The spiders know they have to spin webs to catch bugs to live. The bees know they've got to pollenate and return to the hive. The fleas just turn into fleas from maggots and they're all good. Lucky bastards. They don't have VISA debt or student loans and they don't know that they are constantly getting older and that they're going to die one day. I'm on my balcony wondering what it is I've got to do.

Wednesday, July 28, 2010

Friday, July 23, 2010

Why Hip Hop sucks in 2010?

Because it isn't this...

(I just hit 27 last week, so I'm old and entitled to feel a little salty.)

At work, the one and only Chocolate T Money and myself were talking about why we barely listened to hip-hop anymore. After a few minutes of pretendedly-unmonitored-by-supervisors conversation, we came to the conclusion that it sucks right now because it's all geared toward 14-year-0ld girls. We're probably just bitter dudes who are getting older, but seriously, can you tell me anything L'il Wayne or Drake could ever come close to this...

or this...

or this...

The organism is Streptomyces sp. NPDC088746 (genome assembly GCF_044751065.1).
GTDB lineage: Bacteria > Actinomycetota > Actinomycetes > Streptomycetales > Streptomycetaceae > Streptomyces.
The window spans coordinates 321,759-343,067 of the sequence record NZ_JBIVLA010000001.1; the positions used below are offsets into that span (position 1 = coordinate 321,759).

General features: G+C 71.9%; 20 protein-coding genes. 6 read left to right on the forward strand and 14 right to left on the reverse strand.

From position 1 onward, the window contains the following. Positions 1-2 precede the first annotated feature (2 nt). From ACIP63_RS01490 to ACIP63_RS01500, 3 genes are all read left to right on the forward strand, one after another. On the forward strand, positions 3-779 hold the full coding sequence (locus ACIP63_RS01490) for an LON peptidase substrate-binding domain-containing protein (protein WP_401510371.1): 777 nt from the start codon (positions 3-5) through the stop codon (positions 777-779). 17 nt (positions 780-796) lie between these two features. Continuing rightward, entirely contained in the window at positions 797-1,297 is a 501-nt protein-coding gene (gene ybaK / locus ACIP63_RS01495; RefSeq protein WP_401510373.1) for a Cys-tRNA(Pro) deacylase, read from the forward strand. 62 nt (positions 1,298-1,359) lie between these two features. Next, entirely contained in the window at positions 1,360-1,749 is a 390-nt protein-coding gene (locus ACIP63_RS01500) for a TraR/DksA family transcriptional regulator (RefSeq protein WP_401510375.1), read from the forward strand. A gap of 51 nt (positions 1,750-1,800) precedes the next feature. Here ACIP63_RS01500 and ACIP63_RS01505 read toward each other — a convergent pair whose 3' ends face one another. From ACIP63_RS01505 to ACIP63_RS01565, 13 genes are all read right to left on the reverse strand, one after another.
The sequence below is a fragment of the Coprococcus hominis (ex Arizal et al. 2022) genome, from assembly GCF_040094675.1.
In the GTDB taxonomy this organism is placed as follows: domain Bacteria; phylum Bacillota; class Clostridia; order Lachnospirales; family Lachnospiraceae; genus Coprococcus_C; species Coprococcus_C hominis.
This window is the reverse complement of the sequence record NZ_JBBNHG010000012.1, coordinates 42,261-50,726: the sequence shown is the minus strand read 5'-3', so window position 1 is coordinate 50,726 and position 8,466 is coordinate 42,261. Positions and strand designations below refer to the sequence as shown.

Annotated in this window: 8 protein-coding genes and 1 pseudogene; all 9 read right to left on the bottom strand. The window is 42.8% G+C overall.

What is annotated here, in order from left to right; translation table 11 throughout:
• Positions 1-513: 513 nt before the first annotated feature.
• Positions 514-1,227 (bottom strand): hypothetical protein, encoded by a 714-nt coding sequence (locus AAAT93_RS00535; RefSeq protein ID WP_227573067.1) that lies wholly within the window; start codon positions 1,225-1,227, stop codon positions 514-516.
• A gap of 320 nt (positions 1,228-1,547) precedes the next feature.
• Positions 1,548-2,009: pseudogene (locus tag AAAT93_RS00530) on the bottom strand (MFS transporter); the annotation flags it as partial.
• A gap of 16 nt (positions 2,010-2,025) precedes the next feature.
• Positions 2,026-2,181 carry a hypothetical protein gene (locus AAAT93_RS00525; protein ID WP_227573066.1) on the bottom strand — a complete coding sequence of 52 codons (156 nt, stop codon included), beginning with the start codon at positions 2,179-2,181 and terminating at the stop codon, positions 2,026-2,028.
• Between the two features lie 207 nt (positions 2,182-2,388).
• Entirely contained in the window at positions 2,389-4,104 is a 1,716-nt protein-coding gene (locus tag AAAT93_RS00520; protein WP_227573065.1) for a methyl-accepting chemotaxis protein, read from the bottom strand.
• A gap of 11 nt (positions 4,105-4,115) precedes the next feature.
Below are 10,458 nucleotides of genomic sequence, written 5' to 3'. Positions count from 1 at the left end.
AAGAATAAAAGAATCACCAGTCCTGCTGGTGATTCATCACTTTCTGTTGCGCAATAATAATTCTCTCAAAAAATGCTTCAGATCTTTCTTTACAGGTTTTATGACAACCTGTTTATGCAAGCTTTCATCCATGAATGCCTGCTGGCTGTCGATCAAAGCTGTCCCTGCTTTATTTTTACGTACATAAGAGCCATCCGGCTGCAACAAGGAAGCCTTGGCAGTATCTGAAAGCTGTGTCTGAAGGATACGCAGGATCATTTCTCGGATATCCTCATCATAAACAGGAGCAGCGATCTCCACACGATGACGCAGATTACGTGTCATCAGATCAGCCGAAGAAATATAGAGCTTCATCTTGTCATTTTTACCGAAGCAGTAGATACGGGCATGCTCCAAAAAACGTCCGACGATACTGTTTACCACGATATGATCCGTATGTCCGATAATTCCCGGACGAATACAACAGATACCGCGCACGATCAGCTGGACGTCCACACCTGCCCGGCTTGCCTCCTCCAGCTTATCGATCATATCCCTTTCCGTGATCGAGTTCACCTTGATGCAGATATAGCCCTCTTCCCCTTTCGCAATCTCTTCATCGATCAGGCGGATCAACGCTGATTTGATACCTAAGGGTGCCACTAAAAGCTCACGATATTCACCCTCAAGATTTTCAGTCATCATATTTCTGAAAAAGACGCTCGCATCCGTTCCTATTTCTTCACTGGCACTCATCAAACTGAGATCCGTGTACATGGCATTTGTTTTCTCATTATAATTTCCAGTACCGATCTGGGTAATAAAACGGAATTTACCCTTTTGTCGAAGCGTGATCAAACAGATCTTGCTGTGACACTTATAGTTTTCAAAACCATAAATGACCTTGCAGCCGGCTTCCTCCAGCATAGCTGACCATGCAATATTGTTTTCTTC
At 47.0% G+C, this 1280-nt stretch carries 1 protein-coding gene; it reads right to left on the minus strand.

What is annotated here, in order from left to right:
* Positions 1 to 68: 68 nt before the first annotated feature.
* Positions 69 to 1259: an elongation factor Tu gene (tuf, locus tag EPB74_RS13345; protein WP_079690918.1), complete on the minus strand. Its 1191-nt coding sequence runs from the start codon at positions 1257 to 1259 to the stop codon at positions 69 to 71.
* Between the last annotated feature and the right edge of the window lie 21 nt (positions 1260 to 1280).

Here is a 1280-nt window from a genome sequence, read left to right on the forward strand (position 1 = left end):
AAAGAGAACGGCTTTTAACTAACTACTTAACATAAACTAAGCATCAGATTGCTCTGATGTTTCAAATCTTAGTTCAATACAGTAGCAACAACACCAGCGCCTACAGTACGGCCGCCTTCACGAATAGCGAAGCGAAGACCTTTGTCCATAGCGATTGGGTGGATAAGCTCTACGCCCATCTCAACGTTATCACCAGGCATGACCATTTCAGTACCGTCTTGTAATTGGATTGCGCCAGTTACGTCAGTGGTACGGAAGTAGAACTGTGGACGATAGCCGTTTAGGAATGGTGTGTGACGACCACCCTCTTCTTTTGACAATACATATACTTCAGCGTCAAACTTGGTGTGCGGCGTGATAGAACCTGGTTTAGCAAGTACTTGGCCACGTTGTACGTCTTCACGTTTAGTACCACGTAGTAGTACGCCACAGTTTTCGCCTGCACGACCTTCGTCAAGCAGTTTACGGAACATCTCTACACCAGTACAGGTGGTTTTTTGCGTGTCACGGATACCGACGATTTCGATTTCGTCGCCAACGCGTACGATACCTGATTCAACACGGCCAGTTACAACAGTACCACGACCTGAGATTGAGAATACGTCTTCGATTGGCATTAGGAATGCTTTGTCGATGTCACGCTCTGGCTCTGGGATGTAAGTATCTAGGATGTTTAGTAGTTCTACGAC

Tuesday, July 20, 2010

doll-gs days of summer

You fucking disgust me... No, not you... just that thing on your hip... No, you're good... Real good...

I'm a little worried about what you are becoming, best friend of man.

Before I get started here, and because it might get a little heated and I don't want you to think I'm shitting all over you, I want to tell you that I am saying this because I truly do care about you. You are man's best friend. And I mean, if you're friend is turning into a totally pussy, you have to tell him, right? That's what best friends do, isn't it?

Dogs, you and I have shared some intimate and also not-so-fond times. I've been greeted countless times, when walking into a home, with your nose in my crotch. Have I scolded you or shamed you? No, I've laughed it off and even encouraged you to sniff others. I have had my leg defiled and treated like a new rubber sex doll in Davecat's home by some of you. Did I blow my whistle, kick you off and call the cops? No, I washed my pants. I've scrubbed your shit out of the floor, while you watched me with a puzzled and almost satisfied look on your face. Did I freak out at you? Yeah, I did. But those were the bad times and I've moved on.